Keeping Your Old Car – Should You?

Owning a car is akin to having a child. It’s a big financial decision and entails significant responsibilities. Unlike a growing child, a car won’t eventually tend to itself. To make matters a bit more tedious, many vehicles will reach old age faster than you do. With this being said, is growing old with your long-living automobile a good idea?

Return on investment

Often, maximizing your vehicle’s life, like you would wear your shoes, provides the lowest total cost of ownership and the highest return on your investment. However, this assumes that repair fees to keep your car going are minimal. To slow down your car’s depreciation, consistent upkeep is required. When technical car enthusiasts are serious about growing old with their car, their old vehicle can be in working condition for at least two decades. It is important to note that it takes skill, knowledge, dedication, and passion for prolonging your car’s life. Without much of this, your vehicle will turn into junk faster than it turns into a classic.

Average ownership

Each car manufacturer has differing durability. This is why some brands are more trusted than others. Some cars tend to encounter periodic repair issues after the 7th year. You can imagine that by the 10th year, the periodic repairs could outweigh the regular repayments for a new car. On the contrary, some vehicles are only getting warmed up the first ten years. Car enthusiasts find that in general, the sweet spot for cars in the United States is between their fifth and tenth years. After this time, many parts of the vehicle will encounter more frequent issues, even if the engine is in tip-top shape. Your knowledge and skill in maintaining your own car play a vital role in prolonging its life. Without this, it makes financial sense to sell your car years before issues start to show up while giving the buyer enough time to enjoy much of your old car’s mileage.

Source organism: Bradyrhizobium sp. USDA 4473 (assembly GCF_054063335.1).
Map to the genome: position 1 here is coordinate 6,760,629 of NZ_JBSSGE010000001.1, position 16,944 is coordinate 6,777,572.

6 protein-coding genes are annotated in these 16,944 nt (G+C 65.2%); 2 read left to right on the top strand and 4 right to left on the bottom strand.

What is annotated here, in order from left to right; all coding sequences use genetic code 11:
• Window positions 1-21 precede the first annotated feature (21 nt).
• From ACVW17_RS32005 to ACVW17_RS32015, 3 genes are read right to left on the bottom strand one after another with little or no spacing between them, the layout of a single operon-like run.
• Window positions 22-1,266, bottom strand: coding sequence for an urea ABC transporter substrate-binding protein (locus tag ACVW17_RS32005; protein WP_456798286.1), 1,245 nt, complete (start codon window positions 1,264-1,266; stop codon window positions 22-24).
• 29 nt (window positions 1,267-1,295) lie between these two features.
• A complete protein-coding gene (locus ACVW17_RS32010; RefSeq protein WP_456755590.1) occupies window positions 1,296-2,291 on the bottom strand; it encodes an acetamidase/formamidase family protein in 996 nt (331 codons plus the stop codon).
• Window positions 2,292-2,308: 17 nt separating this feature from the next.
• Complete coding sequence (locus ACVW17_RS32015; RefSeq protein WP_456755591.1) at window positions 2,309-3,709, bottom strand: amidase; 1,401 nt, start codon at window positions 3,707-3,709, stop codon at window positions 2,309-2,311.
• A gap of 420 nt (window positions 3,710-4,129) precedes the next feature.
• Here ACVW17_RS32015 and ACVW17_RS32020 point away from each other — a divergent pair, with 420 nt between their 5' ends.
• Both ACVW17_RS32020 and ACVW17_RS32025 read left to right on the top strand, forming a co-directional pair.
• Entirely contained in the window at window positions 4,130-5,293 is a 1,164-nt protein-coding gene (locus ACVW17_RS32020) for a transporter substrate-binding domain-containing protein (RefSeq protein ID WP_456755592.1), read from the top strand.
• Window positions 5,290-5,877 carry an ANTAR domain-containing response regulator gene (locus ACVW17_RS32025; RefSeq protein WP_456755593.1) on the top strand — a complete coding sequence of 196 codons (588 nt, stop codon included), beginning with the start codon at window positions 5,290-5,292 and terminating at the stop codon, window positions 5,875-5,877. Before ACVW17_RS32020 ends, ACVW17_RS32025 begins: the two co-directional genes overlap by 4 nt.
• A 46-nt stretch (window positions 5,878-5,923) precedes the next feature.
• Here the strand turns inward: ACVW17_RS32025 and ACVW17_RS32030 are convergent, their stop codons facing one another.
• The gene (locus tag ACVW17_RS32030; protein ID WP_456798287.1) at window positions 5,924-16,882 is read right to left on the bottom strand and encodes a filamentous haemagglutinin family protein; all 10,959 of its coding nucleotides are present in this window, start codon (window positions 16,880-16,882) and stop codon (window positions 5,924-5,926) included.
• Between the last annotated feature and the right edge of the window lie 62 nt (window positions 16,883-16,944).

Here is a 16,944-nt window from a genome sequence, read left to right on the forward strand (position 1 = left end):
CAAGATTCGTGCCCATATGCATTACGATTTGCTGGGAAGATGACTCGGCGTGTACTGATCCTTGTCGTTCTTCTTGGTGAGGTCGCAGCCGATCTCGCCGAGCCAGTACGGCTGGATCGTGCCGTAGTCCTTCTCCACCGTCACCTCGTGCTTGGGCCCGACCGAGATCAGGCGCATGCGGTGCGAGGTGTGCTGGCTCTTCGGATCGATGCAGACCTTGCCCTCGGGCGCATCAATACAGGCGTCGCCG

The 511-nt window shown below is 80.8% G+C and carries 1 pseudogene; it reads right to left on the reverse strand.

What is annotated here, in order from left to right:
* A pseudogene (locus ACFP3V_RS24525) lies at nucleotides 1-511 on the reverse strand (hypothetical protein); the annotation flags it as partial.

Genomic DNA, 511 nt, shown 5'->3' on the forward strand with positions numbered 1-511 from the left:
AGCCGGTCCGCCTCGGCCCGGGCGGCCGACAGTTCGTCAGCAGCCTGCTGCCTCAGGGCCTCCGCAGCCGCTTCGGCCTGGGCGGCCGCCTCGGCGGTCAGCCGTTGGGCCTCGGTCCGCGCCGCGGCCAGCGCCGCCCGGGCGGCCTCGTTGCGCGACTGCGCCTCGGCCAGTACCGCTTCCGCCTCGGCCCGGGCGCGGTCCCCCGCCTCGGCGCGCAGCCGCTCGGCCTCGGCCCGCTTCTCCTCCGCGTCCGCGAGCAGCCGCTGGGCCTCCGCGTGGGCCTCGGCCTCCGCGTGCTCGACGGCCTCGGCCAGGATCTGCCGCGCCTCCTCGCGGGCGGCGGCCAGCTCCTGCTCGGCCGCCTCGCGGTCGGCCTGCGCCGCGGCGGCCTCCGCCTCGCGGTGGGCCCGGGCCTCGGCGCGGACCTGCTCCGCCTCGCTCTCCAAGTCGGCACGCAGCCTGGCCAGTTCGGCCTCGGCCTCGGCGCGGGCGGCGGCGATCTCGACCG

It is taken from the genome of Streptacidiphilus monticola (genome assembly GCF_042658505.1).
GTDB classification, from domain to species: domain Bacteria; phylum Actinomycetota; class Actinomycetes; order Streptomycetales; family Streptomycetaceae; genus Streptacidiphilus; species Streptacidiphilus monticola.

A well-maintained old car can be passed on from one generation to another. Leaving a legacy car to your loved ones is usually understandable and often appreciated. Though cars can be inherited overnight, the ability to maintain them takes time to develop. There are also risks associated with relying on an old car in today’s time. A study in 2012 reviewed fatal car crashes from 2005 to 2011. The probability that a teen driver was fatally injured increased as the vehicle’s age increased and in cars of earlier model years. Older car models have inferior quality of airbags, seat belts, stability control, and braking systems. Today’s automobiles have better roof crushing strength, traction control, and collision warnings, to name a few. If you find yourself having an old car you don’t know what to do about it, you can contact junk car dealers in case you want to exchange it for cash.

Driving an older car with enough safety features can be a great financial choice. However, if you encounter more problems and stress, preserving your well-being is better than keeping your car.

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